My mind tries to grasp what you are saying in this blog  . . . the vocabulary that you use is beyond my comprehension, and I feel that this is a failure in my education. As I try to extend my vocabulary of my first language, and attempt to understand some of your more difficult blogs, I want my children to not have this difficulty. I am in the military, and abroad. My wife and I are considering Classical Christian Education, but at times this seems daunting. We don’t seem to have the resources, and the reality of our situation, moving every two to three years, makes it seem that it will be up to me and my wife to develop a syllabus for our children. Where do I start? How can I listen to Christ Church pastors who seem to be so educated in the Word, history, Latin, etc., and come up with an education, most likely homeschooled, that is thorough, biblical, and good?

Ian

Ian, one of the characteristics of the classical Christian school movement is that we are trying to provide an education to our children that none of us received. Fortunately, with the growth of CCE many online resources have been developed, and seem ideally suited to someone in your position. I would recommend that you check out Logos Online, and start from there.


Quote the Whole Thang

Doug! Don’t be cuttin’ off the rest of that classic Lenny Skinny bar, originally written from the perspective of someone who VOTED FOR the beloved Governor, modified slightly from its original ‘70s context.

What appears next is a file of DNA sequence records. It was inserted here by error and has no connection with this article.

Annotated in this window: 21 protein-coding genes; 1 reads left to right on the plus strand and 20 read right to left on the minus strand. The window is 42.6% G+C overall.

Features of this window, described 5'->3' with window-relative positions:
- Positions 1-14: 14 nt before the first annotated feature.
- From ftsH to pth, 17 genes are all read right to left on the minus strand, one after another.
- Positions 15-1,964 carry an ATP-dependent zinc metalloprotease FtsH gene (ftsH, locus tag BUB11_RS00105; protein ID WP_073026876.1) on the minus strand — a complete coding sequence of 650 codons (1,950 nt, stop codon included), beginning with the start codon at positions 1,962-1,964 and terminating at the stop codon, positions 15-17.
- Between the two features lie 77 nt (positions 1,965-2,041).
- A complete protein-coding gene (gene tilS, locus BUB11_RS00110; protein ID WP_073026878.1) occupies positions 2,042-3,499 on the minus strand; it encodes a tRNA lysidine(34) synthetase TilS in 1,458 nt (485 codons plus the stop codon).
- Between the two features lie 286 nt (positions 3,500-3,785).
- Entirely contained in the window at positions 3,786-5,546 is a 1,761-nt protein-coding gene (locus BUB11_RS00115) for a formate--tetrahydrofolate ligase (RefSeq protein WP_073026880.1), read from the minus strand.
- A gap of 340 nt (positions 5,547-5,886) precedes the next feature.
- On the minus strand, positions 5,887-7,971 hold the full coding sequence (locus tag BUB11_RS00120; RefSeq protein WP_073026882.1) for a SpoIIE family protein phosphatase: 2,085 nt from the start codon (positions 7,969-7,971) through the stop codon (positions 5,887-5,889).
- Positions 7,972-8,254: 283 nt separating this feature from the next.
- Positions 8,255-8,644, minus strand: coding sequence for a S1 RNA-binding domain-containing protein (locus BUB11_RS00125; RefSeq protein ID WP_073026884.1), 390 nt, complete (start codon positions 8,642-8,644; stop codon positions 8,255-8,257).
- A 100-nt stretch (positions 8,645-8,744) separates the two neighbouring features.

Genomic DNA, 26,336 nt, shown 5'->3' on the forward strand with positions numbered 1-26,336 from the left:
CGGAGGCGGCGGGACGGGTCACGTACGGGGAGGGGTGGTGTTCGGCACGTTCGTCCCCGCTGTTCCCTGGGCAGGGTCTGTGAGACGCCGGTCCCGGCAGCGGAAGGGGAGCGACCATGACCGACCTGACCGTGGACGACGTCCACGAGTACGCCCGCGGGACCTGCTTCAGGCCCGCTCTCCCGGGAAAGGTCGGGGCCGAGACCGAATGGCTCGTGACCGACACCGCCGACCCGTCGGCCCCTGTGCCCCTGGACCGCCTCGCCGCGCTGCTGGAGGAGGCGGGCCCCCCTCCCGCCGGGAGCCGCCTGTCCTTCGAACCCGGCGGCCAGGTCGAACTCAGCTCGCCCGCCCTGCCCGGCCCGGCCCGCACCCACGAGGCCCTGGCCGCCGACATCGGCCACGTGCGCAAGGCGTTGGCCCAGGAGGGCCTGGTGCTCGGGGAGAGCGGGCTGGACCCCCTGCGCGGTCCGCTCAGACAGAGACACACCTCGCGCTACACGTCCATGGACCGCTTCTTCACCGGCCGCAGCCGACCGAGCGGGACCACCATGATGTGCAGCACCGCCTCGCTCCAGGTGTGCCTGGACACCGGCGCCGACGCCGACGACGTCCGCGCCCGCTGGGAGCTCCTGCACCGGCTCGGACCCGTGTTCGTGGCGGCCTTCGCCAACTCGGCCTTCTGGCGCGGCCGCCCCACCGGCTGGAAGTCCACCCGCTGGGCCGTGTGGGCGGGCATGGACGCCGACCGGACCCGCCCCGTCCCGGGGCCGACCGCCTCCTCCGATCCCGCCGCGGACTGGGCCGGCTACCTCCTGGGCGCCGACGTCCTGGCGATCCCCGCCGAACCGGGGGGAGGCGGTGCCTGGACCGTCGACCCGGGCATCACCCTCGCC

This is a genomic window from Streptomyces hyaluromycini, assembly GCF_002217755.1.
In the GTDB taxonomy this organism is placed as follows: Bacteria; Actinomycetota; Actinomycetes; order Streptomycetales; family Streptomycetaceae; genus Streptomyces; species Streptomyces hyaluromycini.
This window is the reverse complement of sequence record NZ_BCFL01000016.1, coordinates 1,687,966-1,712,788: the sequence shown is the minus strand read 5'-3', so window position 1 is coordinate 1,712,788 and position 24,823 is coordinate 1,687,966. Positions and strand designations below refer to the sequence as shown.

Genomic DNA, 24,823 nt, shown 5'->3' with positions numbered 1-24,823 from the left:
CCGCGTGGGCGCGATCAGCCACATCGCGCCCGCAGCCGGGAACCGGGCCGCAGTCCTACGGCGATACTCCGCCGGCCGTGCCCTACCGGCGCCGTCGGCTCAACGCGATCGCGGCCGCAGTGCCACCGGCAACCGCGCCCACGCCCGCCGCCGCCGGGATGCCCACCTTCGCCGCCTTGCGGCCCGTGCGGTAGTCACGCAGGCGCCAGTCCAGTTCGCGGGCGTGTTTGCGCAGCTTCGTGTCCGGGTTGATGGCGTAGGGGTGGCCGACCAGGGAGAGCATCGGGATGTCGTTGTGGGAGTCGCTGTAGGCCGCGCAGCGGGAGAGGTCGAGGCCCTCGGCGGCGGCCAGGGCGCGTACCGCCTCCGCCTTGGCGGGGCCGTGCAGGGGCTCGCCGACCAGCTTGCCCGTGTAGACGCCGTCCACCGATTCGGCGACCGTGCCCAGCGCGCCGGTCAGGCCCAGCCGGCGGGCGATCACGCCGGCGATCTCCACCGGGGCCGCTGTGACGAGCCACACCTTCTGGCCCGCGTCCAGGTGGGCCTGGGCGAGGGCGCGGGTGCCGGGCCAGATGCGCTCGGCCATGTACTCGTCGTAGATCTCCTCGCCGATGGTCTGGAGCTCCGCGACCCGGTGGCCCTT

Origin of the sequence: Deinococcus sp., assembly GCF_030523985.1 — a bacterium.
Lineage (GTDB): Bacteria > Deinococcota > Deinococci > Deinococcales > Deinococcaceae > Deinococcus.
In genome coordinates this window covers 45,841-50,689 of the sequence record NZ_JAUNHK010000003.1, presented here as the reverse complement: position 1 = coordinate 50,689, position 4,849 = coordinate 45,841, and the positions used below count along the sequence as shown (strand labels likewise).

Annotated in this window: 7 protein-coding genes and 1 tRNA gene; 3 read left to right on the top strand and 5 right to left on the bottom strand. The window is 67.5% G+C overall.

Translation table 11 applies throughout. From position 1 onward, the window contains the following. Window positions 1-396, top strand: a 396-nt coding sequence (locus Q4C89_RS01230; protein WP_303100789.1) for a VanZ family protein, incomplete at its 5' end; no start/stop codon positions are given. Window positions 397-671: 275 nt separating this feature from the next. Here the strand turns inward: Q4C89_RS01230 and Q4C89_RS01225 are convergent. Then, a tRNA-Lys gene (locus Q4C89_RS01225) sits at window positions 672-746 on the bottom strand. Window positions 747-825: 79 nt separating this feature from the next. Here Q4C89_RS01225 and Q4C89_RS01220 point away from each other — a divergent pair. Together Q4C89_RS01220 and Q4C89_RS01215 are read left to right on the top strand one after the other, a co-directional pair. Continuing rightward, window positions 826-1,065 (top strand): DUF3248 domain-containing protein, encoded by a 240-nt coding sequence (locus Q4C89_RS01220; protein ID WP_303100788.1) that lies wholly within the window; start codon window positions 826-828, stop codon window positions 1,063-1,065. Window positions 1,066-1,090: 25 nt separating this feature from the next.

Now Roe-v-Wade does not bother me*
Does your conscience bother you?
Tell the Truth.

*Up here in Elizabeth Warren land, where folks used to sing their own sanctimonious tune after the ’72 election (“Don’t blame me, I’m from Massachusetts”) my conscience would both me, IF I’d voted for her. But, having written her office a letter proposing something much like what Alabammy just did, and having received an unsurprisingly head-patting form-letter response (steady-as-she-goes with dumping those babies overboard and getting y’all to pay for it), my conscience bothers me less than reflecting on when I was on the other side, years ago, before my conversion to Christ.

Art

Art, so the takeaway here is to always quote more Lynyrd, and not less Lynyrd?


Or just stop acknowledging or submitting to Roe at all. Roe is not law, it is the unconstitutional, unjust decision of seven unelected judges that is 46 years old and hasn’t aged well.

CS

CS, yes. Roe simply needs to go.


What Could Go Wrong?

Pastor Doug, Have you seen this yet? Link. The federal gov teaching parenting . . . what could possibly go wrong?

Garrett

Garrett, I think I have to say that your suspicions are not entirely ungrounded.


Keep it Simple

How would you respond to people telling you to put down theological books and focus more on “simpler things.” I have many friends who don’t see the value in studying eschatology, or ecclesiology, or even soteriology. They see secondary issues as unimportant. I understand being humble in understanding, and gleaning application from theological studies; but what do you think is at the heart of “focusing on simpler things?” Thanks,

Isaiah